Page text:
Friday, July 5, 2013

Lumen Fidei: The "I" and the "We" of Faith

Today, Pope Francis' first encyclical, Lumen Fidei, was released. I am spending time with the document now and wanted to share an interesting paragraph with you:

39. It is impossible to believe on our own. Faith is not simply an individual decision which takes place in the depths of the believer’s heart, nor a completely private relationship between the "I" of the believer and the divine "Thou", between an autonomous subject and God. By its very nature, faith is open to the "We" of the Church; it always takes place within her communion. We are reminded of this by the dialogical format of the creed used in the baptismal liturgy. Our belief is expressed in response to an invitation, to a word which must be heard and which is not my own; it exists as part of a dialogue and cannot be merely a profession originating in an individual. We can respond in the singular — "I believe" — only because we are part of a greater fellowship, only because we also say "We believe". This openness to the ecclesial "We" reflects the openness of God’s own love, which is not only a relationship between the Father and the Son, between an "I" and a "Thou", but is also, in the Spirit, a "We", a communion of persons. Here we see why those who believe are never alone, and why faith tends to spread, as it invites others to share in its joy. Those who receive faith discover that their horizons expand as new and enriching relationships come to life. Tertullian puts this well when he describes the catechumens who, "after the cleansing which gives new birth" are welcomed into the house of their mother and, as part of a new family, pray the Our Father together with their brothers and sisters.

I must admit that praying the Nicene Creed in the English translation each week using the singular pronoun has always rubbed me as odd. I know that at my own baptism, the dialogical format of the creed, as part of the renunciation of sin and the profession of faith, was done for me by those gathered in the singular, who responded "I do" to the credal questions. Francis, of course, is telling us that the "I" cannot stand on its own; it must be in relationship to the "We." "We can respond in the singular — 'I believe' — only because we are part of a greater fellowship, only because we also say 'We believe'." Seems to me that we may be losing the sense of the "We" with the new literal translation of credo into "I believe." Where else in the official liturgical texts do we firmly state the "We"?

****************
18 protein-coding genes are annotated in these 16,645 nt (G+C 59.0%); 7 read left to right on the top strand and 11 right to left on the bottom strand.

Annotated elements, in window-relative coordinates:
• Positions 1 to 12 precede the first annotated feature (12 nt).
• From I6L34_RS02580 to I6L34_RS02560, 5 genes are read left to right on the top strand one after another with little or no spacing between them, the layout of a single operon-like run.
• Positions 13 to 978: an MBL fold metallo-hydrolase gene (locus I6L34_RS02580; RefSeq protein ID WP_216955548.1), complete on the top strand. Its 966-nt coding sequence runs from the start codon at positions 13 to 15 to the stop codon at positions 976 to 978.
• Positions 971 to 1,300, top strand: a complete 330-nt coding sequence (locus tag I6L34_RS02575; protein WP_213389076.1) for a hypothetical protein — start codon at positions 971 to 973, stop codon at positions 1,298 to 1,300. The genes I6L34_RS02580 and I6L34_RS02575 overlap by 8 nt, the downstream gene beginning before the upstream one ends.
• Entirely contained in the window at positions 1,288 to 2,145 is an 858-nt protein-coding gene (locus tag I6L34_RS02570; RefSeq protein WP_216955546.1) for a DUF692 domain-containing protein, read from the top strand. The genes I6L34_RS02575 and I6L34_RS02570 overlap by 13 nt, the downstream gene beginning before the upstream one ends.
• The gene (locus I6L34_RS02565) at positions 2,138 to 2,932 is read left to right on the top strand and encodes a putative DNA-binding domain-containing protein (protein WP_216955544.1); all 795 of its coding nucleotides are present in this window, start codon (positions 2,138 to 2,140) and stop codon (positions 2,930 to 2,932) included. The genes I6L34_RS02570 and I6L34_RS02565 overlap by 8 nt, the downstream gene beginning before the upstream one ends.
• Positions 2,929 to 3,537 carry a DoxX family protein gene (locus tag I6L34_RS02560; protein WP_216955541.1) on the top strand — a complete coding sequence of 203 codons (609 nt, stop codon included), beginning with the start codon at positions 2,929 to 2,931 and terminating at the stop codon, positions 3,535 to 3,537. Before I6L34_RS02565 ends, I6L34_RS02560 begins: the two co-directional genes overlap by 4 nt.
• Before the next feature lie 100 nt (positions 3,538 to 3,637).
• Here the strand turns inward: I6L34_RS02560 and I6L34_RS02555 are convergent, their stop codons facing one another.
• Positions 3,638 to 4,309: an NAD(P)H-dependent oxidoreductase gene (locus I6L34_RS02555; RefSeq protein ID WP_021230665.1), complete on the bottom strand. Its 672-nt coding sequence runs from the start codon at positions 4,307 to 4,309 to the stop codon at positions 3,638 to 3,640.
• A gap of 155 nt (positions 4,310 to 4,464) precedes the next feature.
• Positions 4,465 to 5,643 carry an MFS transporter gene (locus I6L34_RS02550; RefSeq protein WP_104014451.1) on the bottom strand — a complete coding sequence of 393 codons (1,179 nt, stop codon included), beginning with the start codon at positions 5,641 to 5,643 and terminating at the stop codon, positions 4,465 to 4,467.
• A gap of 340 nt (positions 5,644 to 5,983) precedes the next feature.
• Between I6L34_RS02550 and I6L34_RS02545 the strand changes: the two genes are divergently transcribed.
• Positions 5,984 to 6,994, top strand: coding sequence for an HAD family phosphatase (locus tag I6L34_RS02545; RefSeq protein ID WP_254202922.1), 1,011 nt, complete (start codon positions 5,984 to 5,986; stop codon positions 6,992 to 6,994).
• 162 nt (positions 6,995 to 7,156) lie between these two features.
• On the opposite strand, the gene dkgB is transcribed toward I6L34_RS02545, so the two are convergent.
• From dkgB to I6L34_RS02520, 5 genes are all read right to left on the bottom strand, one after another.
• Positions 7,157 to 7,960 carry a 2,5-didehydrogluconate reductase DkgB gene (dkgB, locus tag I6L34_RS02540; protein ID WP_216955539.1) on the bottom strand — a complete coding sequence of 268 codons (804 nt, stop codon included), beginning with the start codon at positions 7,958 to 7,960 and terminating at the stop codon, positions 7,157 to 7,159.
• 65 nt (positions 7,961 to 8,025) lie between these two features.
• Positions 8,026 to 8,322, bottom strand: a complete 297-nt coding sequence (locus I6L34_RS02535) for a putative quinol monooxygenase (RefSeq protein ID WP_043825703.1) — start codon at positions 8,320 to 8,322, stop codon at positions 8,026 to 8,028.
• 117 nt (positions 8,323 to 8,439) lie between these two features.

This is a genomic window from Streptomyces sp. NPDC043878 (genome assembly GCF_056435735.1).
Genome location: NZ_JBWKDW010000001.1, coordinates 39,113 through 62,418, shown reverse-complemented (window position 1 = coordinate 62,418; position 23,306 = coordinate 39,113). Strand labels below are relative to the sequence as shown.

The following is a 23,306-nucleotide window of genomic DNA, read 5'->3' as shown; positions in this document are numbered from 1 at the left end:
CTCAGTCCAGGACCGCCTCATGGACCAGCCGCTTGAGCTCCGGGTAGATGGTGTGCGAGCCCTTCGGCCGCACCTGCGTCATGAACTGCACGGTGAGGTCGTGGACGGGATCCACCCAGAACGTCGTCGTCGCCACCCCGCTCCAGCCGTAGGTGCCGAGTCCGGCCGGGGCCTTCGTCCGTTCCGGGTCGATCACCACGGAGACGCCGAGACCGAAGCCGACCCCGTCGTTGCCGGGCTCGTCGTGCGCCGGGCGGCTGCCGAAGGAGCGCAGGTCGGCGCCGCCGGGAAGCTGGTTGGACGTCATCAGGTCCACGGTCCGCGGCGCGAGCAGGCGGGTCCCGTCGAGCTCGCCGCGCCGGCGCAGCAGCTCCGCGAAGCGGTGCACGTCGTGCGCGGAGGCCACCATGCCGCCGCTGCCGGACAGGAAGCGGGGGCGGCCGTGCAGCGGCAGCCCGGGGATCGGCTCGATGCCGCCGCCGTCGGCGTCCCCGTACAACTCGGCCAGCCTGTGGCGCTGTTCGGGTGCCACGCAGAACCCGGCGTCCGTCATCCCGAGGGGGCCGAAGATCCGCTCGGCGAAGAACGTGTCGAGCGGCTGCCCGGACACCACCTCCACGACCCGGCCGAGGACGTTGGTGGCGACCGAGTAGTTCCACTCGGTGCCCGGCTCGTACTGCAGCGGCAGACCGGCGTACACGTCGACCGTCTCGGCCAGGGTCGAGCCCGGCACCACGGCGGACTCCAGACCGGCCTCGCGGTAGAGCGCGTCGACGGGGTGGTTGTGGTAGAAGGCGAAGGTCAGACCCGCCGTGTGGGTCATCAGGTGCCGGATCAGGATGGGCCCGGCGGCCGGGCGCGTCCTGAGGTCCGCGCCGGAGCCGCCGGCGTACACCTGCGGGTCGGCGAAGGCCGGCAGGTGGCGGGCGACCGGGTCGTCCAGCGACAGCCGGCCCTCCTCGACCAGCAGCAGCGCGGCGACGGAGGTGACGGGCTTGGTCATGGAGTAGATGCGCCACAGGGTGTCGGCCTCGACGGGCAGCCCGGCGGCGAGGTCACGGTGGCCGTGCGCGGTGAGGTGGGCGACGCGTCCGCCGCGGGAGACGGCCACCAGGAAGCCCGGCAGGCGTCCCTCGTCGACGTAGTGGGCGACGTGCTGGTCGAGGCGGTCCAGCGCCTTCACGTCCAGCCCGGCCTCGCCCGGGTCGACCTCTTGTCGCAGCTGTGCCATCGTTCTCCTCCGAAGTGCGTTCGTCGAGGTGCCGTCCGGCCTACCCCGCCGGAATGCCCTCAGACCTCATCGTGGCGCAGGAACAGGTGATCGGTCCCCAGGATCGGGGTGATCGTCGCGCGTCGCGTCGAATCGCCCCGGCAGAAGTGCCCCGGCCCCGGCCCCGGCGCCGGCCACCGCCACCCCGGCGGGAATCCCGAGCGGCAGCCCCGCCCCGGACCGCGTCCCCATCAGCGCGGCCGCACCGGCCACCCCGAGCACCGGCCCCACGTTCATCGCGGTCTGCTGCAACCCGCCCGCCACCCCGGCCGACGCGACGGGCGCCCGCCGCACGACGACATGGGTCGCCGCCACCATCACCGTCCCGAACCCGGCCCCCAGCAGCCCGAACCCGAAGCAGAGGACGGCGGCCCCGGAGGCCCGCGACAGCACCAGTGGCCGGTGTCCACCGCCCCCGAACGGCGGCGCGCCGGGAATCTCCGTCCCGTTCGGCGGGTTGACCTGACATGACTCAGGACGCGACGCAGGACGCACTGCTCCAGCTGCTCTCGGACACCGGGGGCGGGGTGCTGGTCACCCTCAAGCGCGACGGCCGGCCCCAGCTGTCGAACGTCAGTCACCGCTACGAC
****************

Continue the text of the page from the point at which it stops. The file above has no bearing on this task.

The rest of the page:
I have come to appreciate this concept (the "I" and "We") during the years that I worshipped in a predominantly African-American parish. Oftentimes, the lyrics to African-American spirituals use the singular, "I." Think of I Believe This is Jesus. When I sing that song with Catholic believers, all of whom may be singing with their eyes closed, very intently singing the lyrics, I have always been caught up in the "We" of the moment. To echo Francis, I can only sing in the singular—"I believe" because I am in relationship to the "We," with the others singing with me.

Does any of this make sense to you?

You can fine the entire text of the encyclical here.

More later as I read more.

Gotta sing. Gotta pray.


Robert Noble said...

Jerry, I've been contemplating this linguistic nuance for a while. Personally, I did not like it a first, but I do now. And here's why: When the assembly says "We believe...", it is from an assembly of people who are not always together. This would imply that when the assembly is not together, the faith ceases somehow. On the other hand, when each individual in the assembly says "I believe...", you have something different. You have a collection of individuals voicing their individual believe simultaneously. We (the assembly) still share and profess the same belief, but that belief is not predicated on the community being physically assembled.

Blessings Jerry. See you soon.

Gabrielle Suthers said...

That comment from Robert Noble is very helpful to me - he takes it just that one step further in trying to explain the "I" in the "We". I must say that I was a little put off by te "new" Nicene Creed, which we had always (from my childhood, anyway) used "We believe in one God...", even though we also said "Credo" and not Credamus" It seems odd to say "I believe" when in the Sunday assembly, and on the surface, "We" seems much more communal. However, having read Robert's comment, I see it differently now. Thank you Robert - and thank you Jerry for enabling us to have this conversation!!
Blessings from a very rainy and flooded out Bolton!

Steve Raml said...

When presenting to parishes before we began using the new translation, I referred to the Creed as the Communal Profession of Individuals who share this faith.

As Americans we understand this concept because we embody it every time we place our hands over our hearts and together we say "I pledge allegiance to the flag..." not "We pledge..." And anyone who has been in Scouting knows the Oath is recited as a group, with each saying "On my honor I will do my duty..." not "On our honor..."

Professing the Creed is taking personal responsibility for my faith. I don't speak for you; you don't speak for me. Together we stand and profess our common faith, a faith that each of us declare. So when I state what I believe and you state what you believe, it becomes what WE believe.

Thanks for bringing this up Jerry.